By reactivating the Halden reactor, Norway can expect more high level atomic waste. Altogether, the Halden reactor has produced approximately 10 tonnes of high level radioactive waste since it began operation. Each year of the reactor’s operations will generate another 80 kilograms of spent nuclear fuel.

This is waste of a particular sort that must be kept isolated from nature and the environment for thousands of years to come. Sweden is currently planning to deposit its waste in a 500 metre deep bedrock repository.

In Norway, an official committee suggest a new intermediate depository for spent nuclear fuel. The price-tag for such a facility is estimated to be some NOK 1 billion. But the waste needs a permanent geologic repository, and Norway’s plans for building such a facility are at loos ends.

At present, spent nuclear fuel from the reactor is stored in the town centre off Halden. Spent nuclear fuel is also transported on the highway between Halden and Kjeller on the outskirts of Oslo.

Last autumn, the UN nuclear watchdog, the International Atomic Energy Agency, or IAEA visited the Halden reactor to make sure its waste was being properly stored. This led to a comprehensive report of recommendations, which was submitted to NRPA. Despite the signals of openness regarding Norwegian atomic policy, IAEA report has remained secret and the NRPA will not discuss it.

Decommissioning and demolition
Bellona was recently asked to join a panel formed by the Government to decide what to do with the Halden reactor when it is finally shut down, decommissioned and demolished. Because of the radioactivity of the reactors component, this endeavour will require considerable the technical knowledge of many organisations.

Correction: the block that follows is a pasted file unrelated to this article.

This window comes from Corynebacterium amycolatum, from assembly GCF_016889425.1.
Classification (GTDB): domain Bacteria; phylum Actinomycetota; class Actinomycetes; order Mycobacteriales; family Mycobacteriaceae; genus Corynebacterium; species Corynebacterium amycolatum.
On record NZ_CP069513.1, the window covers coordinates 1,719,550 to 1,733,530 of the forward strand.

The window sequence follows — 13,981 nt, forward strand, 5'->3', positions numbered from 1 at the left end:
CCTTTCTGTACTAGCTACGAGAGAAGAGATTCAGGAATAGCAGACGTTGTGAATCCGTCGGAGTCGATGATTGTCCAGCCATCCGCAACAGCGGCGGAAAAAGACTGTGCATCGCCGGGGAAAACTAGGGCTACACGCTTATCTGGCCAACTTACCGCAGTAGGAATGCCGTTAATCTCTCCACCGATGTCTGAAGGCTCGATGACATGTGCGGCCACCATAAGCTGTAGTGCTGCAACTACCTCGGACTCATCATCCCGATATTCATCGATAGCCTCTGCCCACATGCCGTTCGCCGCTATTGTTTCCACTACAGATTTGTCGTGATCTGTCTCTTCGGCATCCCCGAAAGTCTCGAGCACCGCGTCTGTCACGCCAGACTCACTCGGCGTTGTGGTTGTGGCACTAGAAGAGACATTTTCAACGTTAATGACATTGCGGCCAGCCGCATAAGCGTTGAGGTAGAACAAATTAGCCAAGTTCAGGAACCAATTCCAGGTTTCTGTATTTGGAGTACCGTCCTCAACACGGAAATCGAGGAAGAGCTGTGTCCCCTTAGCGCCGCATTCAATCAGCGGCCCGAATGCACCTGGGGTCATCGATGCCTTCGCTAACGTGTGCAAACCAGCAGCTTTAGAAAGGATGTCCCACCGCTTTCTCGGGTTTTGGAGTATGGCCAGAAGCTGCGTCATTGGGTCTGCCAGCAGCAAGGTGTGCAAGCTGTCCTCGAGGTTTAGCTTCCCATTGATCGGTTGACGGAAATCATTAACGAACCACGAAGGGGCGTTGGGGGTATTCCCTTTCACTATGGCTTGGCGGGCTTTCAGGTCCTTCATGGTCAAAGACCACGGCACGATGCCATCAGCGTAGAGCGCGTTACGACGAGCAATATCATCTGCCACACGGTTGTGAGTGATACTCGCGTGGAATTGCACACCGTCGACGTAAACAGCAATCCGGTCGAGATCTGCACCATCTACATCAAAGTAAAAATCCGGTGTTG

The panel is to be led by Pål Presterud who has a background with the Research Council of Norway. In addition to Bellona, the panel will also include, representatives from the IFE, Statoil, and the Danish Atomic Research Institute near Risø.

Drawing on Danish Experience
The last Danish research reactor, the DR3, was shut down on April 15th 2000. It is thus hoped that Denmark’s expertise in such decommissioning will balance out Norway’s relatively poor knowledge if the field.

Demark’s Risø institute ran three research reactors, all of which it has shut down and readied for dismantlement. A recent report suggested that decommissioning the Danish reactors will cost some NOK 1 billion over the next 20 years. A special company Danish Decommissioning has been formed to carry out the work at Risø.

In 1999, Bellona suggested initiating a similar project in Norway to decommission the Halden reactor, including the development of a company similar to Danish Decommissioning, which could develop the know-how to shut down and dismantlement of nuclear reactors.

The main idea behind the proposal was to give the IFF a local commercial alternative as well as a competitive.

The Halden reactor, however, has another five years left on it license, which was last week ushered through the shadows by the NRPA. At the end of that time, the reactor will be 55-years-old. The IFE has already stated it will apply for a new licence in 2008.